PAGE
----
A report from researchers at the Mayo Clinic suggests that a popular blood pressure medication, olmesartan (Benicar), may be associated with severe gastrointestinal issues similar to celiac disease symptoms.
The findings, published online June 21 in the medical journal Mayo Clinic Proceedings, said that the commonly prescribed olmesartan may cause "nausea, vomiting, diarrhea, weight loss and electrolyte abnormalities — symptoms common among those who have celiac disease."
Mayo Clinic physicians treated 22 patients from 17 states with symptoms similar to celiac disease between 2008-11, the report said. Some of the patients had been diagnosed with celiac disease despite the return of atypical blood tests for the gastrointestinal illness. Furthermore, researchers revealed, not one of the patients responded to standard disease treatments, specifically diet changes to omit gluten, the allergen known as the root cause of celiac disease.
Fourteen of the 22 patients suffered so severely with their symptoms that they ended up being hospitalized. Symptoms included chronic diarrhea and weight loss of which the median weight loss was 39 pounds; one patient lost an astonishing 125 pounds.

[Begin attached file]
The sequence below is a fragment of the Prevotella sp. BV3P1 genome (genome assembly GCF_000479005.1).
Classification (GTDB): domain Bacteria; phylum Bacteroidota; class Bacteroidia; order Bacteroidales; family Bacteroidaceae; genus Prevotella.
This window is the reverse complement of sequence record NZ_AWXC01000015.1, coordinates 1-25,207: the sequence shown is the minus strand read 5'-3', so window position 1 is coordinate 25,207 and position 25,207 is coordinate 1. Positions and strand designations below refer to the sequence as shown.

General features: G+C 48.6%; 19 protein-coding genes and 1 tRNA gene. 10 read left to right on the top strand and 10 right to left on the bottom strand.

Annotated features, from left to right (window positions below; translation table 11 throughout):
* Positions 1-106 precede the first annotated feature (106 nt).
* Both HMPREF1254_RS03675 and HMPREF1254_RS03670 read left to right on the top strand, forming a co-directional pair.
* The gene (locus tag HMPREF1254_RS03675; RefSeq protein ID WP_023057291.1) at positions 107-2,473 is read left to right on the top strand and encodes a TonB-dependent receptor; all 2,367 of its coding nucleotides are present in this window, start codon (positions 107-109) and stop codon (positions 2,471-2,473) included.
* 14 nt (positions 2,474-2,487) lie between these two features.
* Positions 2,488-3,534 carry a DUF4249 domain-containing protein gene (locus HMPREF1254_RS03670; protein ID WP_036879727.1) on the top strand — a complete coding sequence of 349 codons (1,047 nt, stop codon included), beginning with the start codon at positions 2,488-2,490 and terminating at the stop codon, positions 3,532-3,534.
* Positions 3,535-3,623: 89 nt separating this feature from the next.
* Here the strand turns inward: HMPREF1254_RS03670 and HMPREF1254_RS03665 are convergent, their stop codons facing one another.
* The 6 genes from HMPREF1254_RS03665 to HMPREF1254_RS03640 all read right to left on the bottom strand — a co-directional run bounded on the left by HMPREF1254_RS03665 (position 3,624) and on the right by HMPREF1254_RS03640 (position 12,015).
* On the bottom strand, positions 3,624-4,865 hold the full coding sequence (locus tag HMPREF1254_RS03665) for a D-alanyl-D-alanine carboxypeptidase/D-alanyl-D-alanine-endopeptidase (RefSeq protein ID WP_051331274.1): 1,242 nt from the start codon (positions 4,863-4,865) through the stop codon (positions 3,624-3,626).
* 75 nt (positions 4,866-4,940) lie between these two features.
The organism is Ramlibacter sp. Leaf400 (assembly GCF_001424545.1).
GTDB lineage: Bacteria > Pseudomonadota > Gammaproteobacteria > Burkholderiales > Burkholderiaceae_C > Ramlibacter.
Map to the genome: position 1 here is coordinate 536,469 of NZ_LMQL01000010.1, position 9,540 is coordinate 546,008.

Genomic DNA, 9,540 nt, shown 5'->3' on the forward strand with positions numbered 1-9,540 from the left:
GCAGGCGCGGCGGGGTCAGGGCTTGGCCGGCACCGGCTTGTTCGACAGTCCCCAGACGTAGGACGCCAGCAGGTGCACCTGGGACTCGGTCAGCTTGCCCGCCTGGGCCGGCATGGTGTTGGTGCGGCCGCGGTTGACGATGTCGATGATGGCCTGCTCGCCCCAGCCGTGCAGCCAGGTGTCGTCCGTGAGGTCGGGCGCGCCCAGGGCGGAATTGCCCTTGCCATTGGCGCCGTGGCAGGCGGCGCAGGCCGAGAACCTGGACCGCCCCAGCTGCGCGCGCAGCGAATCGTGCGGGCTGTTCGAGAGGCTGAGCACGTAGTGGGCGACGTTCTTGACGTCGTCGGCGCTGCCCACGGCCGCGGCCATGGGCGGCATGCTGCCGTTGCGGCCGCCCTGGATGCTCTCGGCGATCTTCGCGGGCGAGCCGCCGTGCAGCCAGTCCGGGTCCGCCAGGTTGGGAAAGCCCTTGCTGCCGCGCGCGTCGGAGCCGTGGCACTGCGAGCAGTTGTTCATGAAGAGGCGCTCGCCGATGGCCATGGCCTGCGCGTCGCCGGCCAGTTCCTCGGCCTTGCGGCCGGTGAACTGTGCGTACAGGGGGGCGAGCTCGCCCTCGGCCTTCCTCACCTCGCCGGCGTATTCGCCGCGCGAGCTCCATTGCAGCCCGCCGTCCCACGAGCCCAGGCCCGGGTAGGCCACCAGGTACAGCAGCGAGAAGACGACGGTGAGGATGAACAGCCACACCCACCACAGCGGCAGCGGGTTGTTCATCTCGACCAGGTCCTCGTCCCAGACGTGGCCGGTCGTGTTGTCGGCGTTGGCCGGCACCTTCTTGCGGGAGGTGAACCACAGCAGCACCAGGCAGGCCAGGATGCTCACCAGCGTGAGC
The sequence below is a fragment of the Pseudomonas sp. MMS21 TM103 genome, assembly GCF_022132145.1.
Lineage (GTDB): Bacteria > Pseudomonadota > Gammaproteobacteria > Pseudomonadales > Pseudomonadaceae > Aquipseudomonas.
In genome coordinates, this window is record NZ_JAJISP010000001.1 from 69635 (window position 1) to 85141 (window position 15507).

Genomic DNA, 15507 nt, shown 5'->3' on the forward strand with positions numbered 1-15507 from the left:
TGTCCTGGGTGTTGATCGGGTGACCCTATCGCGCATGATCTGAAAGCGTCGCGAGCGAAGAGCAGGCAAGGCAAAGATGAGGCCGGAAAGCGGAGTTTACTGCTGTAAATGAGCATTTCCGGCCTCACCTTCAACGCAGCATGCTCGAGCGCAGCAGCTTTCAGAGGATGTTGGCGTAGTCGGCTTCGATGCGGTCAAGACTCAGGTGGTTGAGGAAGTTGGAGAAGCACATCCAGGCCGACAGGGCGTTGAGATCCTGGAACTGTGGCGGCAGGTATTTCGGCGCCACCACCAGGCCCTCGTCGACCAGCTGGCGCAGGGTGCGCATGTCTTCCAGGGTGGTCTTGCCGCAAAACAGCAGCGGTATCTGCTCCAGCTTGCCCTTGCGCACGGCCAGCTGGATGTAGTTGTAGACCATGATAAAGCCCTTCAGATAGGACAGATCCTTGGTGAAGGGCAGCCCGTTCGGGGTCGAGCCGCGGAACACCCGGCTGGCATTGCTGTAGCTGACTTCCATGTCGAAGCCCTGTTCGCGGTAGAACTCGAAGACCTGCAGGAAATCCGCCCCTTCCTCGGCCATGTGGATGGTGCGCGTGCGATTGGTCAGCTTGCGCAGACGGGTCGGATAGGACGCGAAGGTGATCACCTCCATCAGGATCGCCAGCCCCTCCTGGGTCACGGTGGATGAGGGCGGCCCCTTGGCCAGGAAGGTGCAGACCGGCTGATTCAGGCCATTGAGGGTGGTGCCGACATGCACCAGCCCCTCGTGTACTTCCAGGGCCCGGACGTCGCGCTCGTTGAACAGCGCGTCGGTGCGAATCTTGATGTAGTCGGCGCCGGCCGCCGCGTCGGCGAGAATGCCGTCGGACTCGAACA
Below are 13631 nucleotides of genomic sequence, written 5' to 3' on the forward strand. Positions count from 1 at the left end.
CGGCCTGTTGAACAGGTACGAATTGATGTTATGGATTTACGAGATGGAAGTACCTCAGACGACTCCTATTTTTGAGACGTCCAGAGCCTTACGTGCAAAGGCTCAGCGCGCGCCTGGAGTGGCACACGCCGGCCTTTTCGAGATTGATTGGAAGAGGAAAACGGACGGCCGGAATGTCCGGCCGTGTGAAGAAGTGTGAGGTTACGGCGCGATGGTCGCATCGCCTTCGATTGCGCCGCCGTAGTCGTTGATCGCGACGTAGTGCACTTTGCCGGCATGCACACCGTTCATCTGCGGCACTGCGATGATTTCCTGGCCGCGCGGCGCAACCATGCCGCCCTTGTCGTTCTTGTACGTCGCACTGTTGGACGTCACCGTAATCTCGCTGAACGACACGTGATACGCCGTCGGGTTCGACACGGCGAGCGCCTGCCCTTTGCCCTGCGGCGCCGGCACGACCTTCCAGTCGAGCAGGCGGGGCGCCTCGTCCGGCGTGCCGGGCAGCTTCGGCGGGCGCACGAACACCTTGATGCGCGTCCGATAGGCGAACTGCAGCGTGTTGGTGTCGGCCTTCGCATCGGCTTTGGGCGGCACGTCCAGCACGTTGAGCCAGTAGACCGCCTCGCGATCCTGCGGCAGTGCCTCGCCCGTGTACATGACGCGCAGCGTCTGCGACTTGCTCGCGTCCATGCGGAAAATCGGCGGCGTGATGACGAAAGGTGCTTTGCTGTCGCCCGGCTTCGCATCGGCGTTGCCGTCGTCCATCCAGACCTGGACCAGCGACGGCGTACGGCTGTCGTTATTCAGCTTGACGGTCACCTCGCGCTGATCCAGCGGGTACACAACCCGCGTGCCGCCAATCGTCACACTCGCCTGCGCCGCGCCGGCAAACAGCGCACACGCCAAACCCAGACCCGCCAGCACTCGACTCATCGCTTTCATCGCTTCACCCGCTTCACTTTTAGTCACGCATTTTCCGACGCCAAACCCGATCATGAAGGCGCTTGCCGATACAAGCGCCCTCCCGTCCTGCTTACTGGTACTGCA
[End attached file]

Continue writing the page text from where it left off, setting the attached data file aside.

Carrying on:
After examining their medication therapies, Mayo Clinic gastroenterologist Joseph Murray, M.D., discovered that all of them were taking olmesartan, manufactured under the brand name Benicar. According to the U.S. National Library of Medicine:
Olmesartan is used alone or in combination with other medications to treat high blood pressure in adults and children 6 years of age and older. Olmesartan is in a class of medications called angiotensin II receptor antagonists. It works by blocking the action of certain natural substances that tighten the blood vessels, allowing the blood to flow more smoothly and the heart to pump more efficiently.
Dr. Murray took several of the patients off the BP medication and saw their symptoms dramatically improve. Eventually, said the report, "all 22 were taken off the drug, and all showed improvement." Furthermore, "18 of the 22 patients had intestinal biopsies after stopping the medication and showed improvement."
Dr. Murray, the lead author of the report said, "we thought these cases were celiac diseases initially because their biopsies showed features very like celiac disease, such as inflammation." What made them different he added, was "they didn’t have the antibodies in their blood that are typical for celiac disease."
The gastroenterologist now suggests that doctors be aware of the association his report has made. "If they see a patient who is having this type of syndrome" he said, they should consider medications as a possible cause. Dr. Murray also added that while they have reported the association, "what needs to be known next is the science to understand why there is such an association."